New Delhi: Moviegoers in Maharashtra are now free to take food into multiplexes, the state government said on Friday, likely bringing relief to audiences put off by the high food prices charged by cinemas.

The government said cinemas prohibiting people from bringing food from the outside would face strict action.

The announcement was made by minister of state for food and civil supplies Ravindra Chavan in response to a query raised by NCP MLC Dhananjay Munde. The decision comes in the wake of a public interest litigation filed in the Bombay high court against cinema chains restricting personal food and charging exorbitant rates for food sold inside.

If a court order follows, multiplexes elsewhere could also be hit. For most multiplex chains across the country, the overall growth in revenue comes from addition of screens, increases in food and beverage consumption as well as advertising. For example, PVR Ltd witnessed a 16% rise in revenue from F&B, from 362 crore in FY15-16 to 422 crore in nine months of FY16-17. The share of F&B in PVR’s overall revenue has gone up from 26.4% to 27.1% during the same period. The overall F&B spend per patron went up from 40 in FY11-12 to 82 in FY16-17.

INOX Leisure Ltd’s F&B income has gone up from 162.3 crore FY14 to 306 crore in FY18. The share of F&B to the overall revenue of INOX went up by 7.7% from FY17 to FY18.

“Almost 35-40% of revenue for multiplexes is generated by the food and beverage segment, hence it is a high margin business for the market," said Rahul Puri, managing director, Mukta Arts and Mukta A2 Cinemas.

“For a company like Mukta A2 Cinemas, 25-30% sales is contributed by the segment. As the final court verdict is yet to come, the government must engage with multiplexes before passing any statement on this issue."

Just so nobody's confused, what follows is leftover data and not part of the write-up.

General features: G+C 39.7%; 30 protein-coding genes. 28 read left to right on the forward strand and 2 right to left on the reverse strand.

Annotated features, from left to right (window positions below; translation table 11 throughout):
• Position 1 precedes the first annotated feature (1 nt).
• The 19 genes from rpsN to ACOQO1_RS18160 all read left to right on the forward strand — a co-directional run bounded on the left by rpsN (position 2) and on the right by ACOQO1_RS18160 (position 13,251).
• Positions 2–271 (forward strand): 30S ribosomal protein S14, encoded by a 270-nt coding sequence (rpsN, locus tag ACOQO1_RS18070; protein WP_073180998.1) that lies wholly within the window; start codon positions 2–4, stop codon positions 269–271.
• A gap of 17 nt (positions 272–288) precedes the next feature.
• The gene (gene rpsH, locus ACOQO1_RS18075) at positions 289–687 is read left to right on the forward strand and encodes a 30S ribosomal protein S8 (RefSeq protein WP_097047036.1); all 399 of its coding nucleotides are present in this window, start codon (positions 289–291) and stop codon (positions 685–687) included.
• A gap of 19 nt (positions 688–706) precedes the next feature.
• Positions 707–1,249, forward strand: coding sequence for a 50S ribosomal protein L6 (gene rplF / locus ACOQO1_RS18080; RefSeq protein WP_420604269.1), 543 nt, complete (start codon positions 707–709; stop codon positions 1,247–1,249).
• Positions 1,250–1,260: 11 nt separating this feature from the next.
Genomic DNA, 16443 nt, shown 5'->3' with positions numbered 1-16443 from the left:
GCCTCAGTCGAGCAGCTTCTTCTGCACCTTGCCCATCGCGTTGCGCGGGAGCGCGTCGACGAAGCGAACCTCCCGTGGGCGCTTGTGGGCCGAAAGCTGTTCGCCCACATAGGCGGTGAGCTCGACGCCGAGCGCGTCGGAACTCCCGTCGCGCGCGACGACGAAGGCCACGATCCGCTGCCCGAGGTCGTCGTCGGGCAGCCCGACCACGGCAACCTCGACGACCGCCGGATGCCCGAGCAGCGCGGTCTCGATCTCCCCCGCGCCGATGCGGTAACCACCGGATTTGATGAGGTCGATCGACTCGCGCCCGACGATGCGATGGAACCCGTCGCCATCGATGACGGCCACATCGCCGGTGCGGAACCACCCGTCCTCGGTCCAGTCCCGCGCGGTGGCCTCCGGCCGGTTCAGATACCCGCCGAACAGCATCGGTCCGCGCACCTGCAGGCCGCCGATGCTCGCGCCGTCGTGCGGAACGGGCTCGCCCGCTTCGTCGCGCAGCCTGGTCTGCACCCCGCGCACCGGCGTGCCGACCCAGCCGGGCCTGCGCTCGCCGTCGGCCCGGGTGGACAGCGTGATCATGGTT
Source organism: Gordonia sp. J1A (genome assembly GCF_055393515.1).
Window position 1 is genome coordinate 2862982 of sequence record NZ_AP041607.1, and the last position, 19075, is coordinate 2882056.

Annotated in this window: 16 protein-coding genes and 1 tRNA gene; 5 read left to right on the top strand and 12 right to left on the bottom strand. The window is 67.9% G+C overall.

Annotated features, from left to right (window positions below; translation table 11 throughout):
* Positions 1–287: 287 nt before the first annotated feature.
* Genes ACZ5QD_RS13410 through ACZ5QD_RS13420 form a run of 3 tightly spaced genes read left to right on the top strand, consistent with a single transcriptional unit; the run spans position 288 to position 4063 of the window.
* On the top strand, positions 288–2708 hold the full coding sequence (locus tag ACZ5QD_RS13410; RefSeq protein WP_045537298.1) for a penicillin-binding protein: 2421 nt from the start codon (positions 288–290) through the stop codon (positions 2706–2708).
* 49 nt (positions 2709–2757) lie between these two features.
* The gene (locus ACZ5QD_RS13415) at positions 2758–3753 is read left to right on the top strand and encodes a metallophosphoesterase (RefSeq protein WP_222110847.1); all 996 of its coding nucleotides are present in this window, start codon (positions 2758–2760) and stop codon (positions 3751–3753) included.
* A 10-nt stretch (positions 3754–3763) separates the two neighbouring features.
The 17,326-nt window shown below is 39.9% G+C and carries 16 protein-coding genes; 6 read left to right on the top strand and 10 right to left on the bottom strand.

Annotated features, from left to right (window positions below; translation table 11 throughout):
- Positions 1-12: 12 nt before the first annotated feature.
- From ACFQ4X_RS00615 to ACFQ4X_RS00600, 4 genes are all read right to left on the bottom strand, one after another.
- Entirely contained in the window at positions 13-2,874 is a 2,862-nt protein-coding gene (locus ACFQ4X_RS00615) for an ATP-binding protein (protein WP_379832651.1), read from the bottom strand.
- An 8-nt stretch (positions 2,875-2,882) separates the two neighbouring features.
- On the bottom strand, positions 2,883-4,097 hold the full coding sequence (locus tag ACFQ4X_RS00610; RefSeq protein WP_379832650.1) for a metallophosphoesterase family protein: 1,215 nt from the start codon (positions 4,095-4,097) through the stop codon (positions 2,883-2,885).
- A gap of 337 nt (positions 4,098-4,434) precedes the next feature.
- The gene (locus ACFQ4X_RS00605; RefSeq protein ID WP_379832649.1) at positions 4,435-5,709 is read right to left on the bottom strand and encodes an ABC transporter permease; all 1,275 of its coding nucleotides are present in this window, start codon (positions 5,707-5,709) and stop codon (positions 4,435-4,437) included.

Shares of PVR and INOX slumped as much as 12.9% and 14.1% respectively, after the government announcement.

PVR shares posted their biggest intraday percent fall since September 2016, hitting their lowest since 28 March. INOX shares fell to their lowest since September 2017, post biggest intraday percent drop since December 2014.

PVR and INOX had not responded to Mint’s queries at the time of going to press.

“There are a lot of factors that need to be looked at when making a decision like this," said film distributor and exhibitor Akshaye Rathi.

From people possibly carrying arms inside food containers to creating a mess with oily food to hurting religious or dietary sentiments of those sitting around them, Rathi said the possibilities were many, especially in large 1,000-seater single screens. Rathi hoped the final court order would consider these factors.

“The average length of a movie today, at best, is 2 hours 15 minutes. I can’t think of anyone who can’t have a meal before stepping into a theatre, waiting for the film to get over and then eating. Plus, while the needs of the citizen are important, governments also need to take cognizance of the fact that multiplexes need to maintain a certain standard of infrastructure, quality and security as business enterprises that are answerable to shareholders," Rathi said.

Abneesh Roy, senior vice-president at Edelweiss Securities, said multiplexes were likely to contest the decision if there is a similar final court order.

“They could take pro-active steps like increasing ticket prices to accommodate the loss in F&B revenue. It’s a private business so if revenues are controlled, they will ask for costs, including mall rentals to be controlled too," Roy said.

The multiplex association of India refused to comment on the matter beyond stating it had not received any formal notification in this regard from the government and the case was subjudice.

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